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An espionage group used stolen digital certificates to sign Plead malware and used a password stealer component that was also used in attacks in East Asia. How does this attack work, and how does one steal digital certificates?
Users increasingly need assurance that they can trust the software they download from the internet. A code-signing certificate allows developers to provide a layer of assurance to anyone downloading or installing their software, as it validates the content's source: who published the software, as well as the content's integrity -- proof that it hasn't been modified since it was signed. This acts as a virtual shrink-wrap for software, as the digital signature will break if the code is altered in any way after it is signed.
Unlike web server TLS certificates, code-signing certificates can't be obtained for free, as a certificate authority (CA) carries out more detailed checks to verify that the information supplied by the developer or his company is correct and truthful.
While code-signing certificates ensure the identity of the code developer, they don't necessarily ensure that they are trustworthy. However, having to register with a CA is a big deterrent to attackers, as it's much easier to identify and track down developers if they distribute malicious code. However, this can also make stolen code-signing certificates attractive, as a hacker can make their malicious code appear trustworthy by signing it with a stolen but valid certificate.
This signed malware has a far greater chance of being downloaded and used because it appears legitimate to both users and security controls, such as antivirus software. The infamous Stuxnet worm, discovered in 2010, used several digital certificates stolen from Taiwanese-based tech companies Realtek and JMicron.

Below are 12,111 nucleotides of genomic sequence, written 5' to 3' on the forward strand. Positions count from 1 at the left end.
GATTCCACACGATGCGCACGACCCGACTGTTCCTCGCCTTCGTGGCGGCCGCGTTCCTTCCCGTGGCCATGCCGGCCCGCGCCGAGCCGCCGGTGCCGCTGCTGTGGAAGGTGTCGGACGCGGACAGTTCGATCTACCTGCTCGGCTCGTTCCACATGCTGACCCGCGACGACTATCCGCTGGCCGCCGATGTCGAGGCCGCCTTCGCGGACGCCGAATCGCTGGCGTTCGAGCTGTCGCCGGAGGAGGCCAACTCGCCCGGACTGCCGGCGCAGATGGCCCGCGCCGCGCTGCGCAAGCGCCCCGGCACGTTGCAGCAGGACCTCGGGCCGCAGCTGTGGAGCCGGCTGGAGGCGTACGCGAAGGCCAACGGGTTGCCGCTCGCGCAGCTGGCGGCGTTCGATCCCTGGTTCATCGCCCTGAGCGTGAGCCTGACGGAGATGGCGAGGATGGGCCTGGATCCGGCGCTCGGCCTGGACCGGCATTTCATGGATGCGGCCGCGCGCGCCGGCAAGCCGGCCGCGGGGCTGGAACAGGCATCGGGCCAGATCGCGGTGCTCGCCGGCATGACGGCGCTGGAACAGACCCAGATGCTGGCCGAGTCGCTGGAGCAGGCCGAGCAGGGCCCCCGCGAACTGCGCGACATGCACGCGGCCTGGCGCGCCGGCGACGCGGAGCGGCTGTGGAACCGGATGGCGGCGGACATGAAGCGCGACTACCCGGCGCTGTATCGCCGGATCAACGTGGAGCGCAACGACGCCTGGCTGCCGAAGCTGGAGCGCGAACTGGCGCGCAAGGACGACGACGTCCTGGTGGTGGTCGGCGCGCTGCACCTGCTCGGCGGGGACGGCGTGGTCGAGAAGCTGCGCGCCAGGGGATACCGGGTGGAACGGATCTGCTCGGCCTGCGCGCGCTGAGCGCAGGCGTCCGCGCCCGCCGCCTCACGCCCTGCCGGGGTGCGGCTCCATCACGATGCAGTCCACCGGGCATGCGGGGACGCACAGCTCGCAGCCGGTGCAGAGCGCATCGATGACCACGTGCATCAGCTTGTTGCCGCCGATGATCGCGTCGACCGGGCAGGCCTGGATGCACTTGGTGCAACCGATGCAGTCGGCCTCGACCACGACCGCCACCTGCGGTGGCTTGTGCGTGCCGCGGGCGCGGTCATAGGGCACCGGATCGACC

Researchers at ESET found stolen digital certificates being used as part of a spear phishing campaign to spread the remotely controlled backdoor Plead malware and a password stealer designed to collect saved passwords from Google Chrome, Microsoft Internet Explorer, Microsoft Outlook and Mozilla Firefox.
Plead malware downloads a small encrypted binary blob from a remote server or opens it from a local disk. This binary blob contains shell code that downloads the full backdoor module and then executes it to maintain persistence on the infected system.
The files downloaded by the Plead malware were digitally signed using valid D-Link Systems Inc. and Changing Information Technology Inc. code-signing certificates. D-Link has since revoked the compromised digital certificates, and the Changing Information Technology certificate was revoked on July 4, 2017.
The BlackTech group, the highly skilled cyberespionage team thought to be behind the Plead malware attacks, has been able to successfully continue using the revoked certificates to sign their malware because some programs just check if the code is signed and don't check the validity of the actual code-signing certificate.
Stealing a genuine company's code-signing certificate requires a certain degree of skill, and Trend Micro has uncovered a supply chain attack that is targeting organizations in South Korea. Attackers first steal the certificate of a support solutions provider and then use it to sign their malware so that they can deliver a remote access tool to their principal target victim via the update process. By attacking and compromising smaller companies first, attackers can compromise heavily defended networks with signed malware to steal the well-respected code-signing certificates they need.
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